Not wishing to end on a negative note when discussing prospects for global growth, it is worth noting that the G20 meeting has again focused on the need to accelerate the recovery in global growth. There appears to be a growing consensus that countries need to consider increasing government spending. Whatever central banks may or may not do in the coming months, the efficacy of monetary policy to drive growth appears to be waning. We wait for governments to step up to the plate.
Oil prices, although unlikely to break the recent trading range, should find good support from a potential deal at the next OPEC meeting. In the build-up to G20 there appears to be more consensus in OPEC and with Russia for a cap on oil production. A deal should provide a prop for oil prices that had at one stage looked like they would test the key supports. WTI oil, for example, looked like it was at risk of falling back towards $40 from $45. At the last meeting, Saudi Arabia had not sanctioned a production cap given that they did not believe there was sufficient consensus amongst the major producing countries. However, ahead of this September’s meeting there appears to be a greater consensus that Iran can be left to continue to rebuild its production back to pre-sanctions levels and for other countries to cap their production around recent (inflated) levels. While an agreement is unlikely to lead to the WTI oil price moving through $50, it should provide good support to maintain the price at the higher end of the recent trading range.
In our view emerging markets look set to continue their outperformance. Any outperformance would be more emphatic if there was an improvement in commodity prices, but that looks unlikely at the moment. However, even stable oil prices should give countries such as Russia and Brazil the opportunity to rebuild economic growth. The recent economic news-flow for both countries has been more positive. While asset prices have moved to discount a good measure of the better news, there may still be significant upside for their respective asset markets if that good news were to continue.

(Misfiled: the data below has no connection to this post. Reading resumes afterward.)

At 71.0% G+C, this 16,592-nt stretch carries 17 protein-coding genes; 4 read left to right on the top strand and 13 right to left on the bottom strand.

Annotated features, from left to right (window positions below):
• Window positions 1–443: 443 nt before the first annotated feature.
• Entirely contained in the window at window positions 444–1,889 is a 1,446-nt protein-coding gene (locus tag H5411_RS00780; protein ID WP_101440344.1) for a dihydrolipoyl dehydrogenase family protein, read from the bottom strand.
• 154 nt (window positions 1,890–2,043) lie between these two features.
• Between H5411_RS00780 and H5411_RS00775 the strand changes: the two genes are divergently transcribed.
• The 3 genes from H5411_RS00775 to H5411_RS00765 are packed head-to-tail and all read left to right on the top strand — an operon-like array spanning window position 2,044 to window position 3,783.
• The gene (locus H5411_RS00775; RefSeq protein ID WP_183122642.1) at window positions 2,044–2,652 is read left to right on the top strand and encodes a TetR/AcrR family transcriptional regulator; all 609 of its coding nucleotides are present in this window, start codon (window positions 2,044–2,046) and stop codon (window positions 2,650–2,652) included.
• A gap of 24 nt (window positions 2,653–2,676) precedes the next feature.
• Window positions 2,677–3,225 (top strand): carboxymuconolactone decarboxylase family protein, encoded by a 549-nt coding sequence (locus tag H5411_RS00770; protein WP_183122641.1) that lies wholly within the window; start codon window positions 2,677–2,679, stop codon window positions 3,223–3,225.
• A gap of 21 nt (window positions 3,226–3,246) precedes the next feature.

Russian assets have already performed well from their sanction-induced lows of earlier this year. To be fair to the policy makers, they have risen to the challenge of sanctions and a weak oil price. A fall in inflation from a peak of 16.9% in March 2015 has allowed the central bank to cut interest rates and for government bonds to rally sharply. As we look forward, ahead of presidential elections in 2018, the market expects that the government will start to reverse some of the significant cuts in government spending that weighed so heavily on the economy in the past eighteen months. A switch from interest rate cuts to a more relaxed fiscal policy should provide good support for the equity market, while modestly diminish the potential returns from bonds. But either way Russia’s asset markets look likely to remain a contributor to emerging asset market outperformance.
Brazil is politically moving on. Last week’s impeachment of President Rousseff finally allows the country to move on with a new President Michel Temer. His mandate will run until 2018. The new government is expected to come with a reform program incorporating spending caps and pension reforms. Meanwhile, the economic backdrop to the politics appears to be improving. While the country has had to deal with a six-quarter recession, economists increasingly feel that the worst may be behind the country, with consensus forecasts for 2017 GDP growth rising to around 1.5%. Although the central bank maintained interest rates at 14.25% for the ninth consecutive meeting, the guidance from the central bank about future policy appeared to soften. For sure the central bank wants to see inflation lower. However, if the government were able to get started on its reform program this could provide sufficient confidence to the central bank to enable them to cut interest rates during the fourth quarter.
We have stated on a number of occasions in recent months that the correlation between the oil price and the performance of the GCC equity markets has weakened. However, with a possible deal to be done at the next OPEC meeting, there is scope for the Saudi equity market to recover after a period of marked underperformance. The Tadawul Index, which trades close to 6100, is 23% short of the twelve-month peak of 7429 set in October last year. As investors return from the Eid break, we suspect they may be willing to add to their Saudi positions if for no other reason than that the market is a good way of investing in a possible deal at the upcoming OPEC meeting.